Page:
Apart from identifying current issues in the source code such as licensing irregularities, problematic IP or potential security vulnerabilities in software components which typically can be remediated, reviewing the source code could identify inefficiencies or flaws in the development process.
It could identify the need to have a proper code inspection process during the development cycle, thus eliminating the issues earlier.
It may be appropriate to create an open source software adoption process with proper tooling can help lower your costs of compliance, not to mention minimising disruptions during key transactions. Similar to bugs in software is far more efficient and cost effective to catch issues early.
Before discussing Source Code Reviews it is important we are clear what we mean by Source Code.
What is Source Code?
What is a Source Code Review or Audit?
A Source Code review or audit should be performed by an independent third party specialist in this area of expertise. If you are a VC or private equity firm it is unlikely that you would have these skills in house. If you are a software company seeking investment it is likely you would have somebody in house who would have the skills needed to perform the review however they may not be able to produce a reliable and objective report.
Why is a Source Code Review Imperative?
Developers today rarely code a complete application from scratch. Applications are made up of components of code from a variety of sources which are stitched together to create the finished application. This makes for very dynamic and agile development but with it there are a number of inherent risks. Each component will have a number of attributes such as how it is licensed and its version.
Outside of the function of the application(s) investors need to have details of the make-up and provenance of the code components in the following areas:
- Intellectual property and licensing
- Security of the software
- How will the software be maintained and supported
- The capabilities and maturity of the components being used
- Ability to integrate with other applications
- Quality of the components that make up the application
- Innovation – Can the application be evolved over time
- Viability of the open source community around the components being used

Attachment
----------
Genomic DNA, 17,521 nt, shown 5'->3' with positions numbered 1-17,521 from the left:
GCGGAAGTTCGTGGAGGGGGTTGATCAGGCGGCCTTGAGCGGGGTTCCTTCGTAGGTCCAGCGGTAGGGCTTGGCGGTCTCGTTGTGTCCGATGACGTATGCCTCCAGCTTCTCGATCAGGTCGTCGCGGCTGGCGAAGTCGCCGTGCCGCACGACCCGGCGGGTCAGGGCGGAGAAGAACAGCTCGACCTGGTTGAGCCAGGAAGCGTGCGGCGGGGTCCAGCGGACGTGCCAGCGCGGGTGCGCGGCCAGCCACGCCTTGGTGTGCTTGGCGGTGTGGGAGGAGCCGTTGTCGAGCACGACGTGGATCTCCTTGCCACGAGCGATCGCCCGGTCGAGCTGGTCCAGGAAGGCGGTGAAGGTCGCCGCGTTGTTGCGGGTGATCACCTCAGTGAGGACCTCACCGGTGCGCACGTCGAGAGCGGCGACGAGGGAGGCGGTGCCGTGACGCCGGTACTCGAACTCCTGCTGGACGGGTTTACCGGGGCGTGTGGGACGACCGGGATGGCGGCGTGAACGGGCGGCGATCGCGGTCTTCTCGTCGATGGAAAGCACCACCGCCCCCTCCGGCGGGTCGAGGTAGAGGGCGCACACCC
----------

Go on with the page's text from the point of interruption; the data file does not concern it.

Fundamentally it boils down to assessing the overall quality and consistency of the source code. The source code is an indicator of the quality of the organisation seeking investment. Software development is a creative exercise and developers should be allowed to express the personal style and approach but in line with the organisations standards which all developers should follow.
What is the Process for a Source Code Audit
- First an NDA must be in place between the reviewer and the organisation
- Once the NDA is in place the reviewer will question key stakeholders in the organisations to ensure there is a clear understanding of the reasoning behind the audit and the organisation’s environment such as the size of the portfolio, languages and tools in use particularly any automatic code generators.
- A Statement of Work then produced and agreed. This will include:
- A breakdown of Software Portfolio into audit segments
- Full automated source code scanning, analysis and reporting
- Resolve copyrights, standard headers and author tags discovered in the portfolio
- Analyse, verify modules and issue regular audit progress reports
- Quality review and sign off of licensing and copyright attributes of every software file in Software Portfolio
- Delivery of audit report(s), review of the reports
- The report will be reviewed and signed off by the organisations management
Once signed of the final reports will be completed and delivered to the organisation. The reports will include:
- Audit Report: A high level executive report, containing high level information and graphic representation of licences, copyrights, OSS projects, security vulnerabilities and encryption content within Software Portfolio. Source Code Control Audit report is delivered in pdf format.
- Overview Report and Detailed file-by-file Reports: verified machine-generated reports on Software Portfolio. Overview Report shall be delivered in pdf format. Detailed file-by-file Report shall be delivered in in CSV (readable by Microsoft Excel application) format.
- Concatenated Licence List report: containing a consolidated text of all available licences within Software Portfolio in pdf format.
- Security Vulnerability Report: A cross reference of all security vulnerability information as reported by the National Vulnerability Database in pdf format.
- Encryption Report: list of OSS projects detected in the portfolio that could be subject to export control, in pdf format.
Whether you are a technology organisation seeking investment or a VC or PE organisation investing in technology organisations there is a typical process of due diligence reviewing business strategy, business risk, technology risk, technical architecture and source code risk.
It is imperative that there is transparency of the make-up of the underlying source code related to the technology. Any undeclared risks in the code could potentially devalue a return on investment. A code audit should not be a one off exercise but should be part of all stages of the development process. The end result will be quality code, secure code and licence compliant code.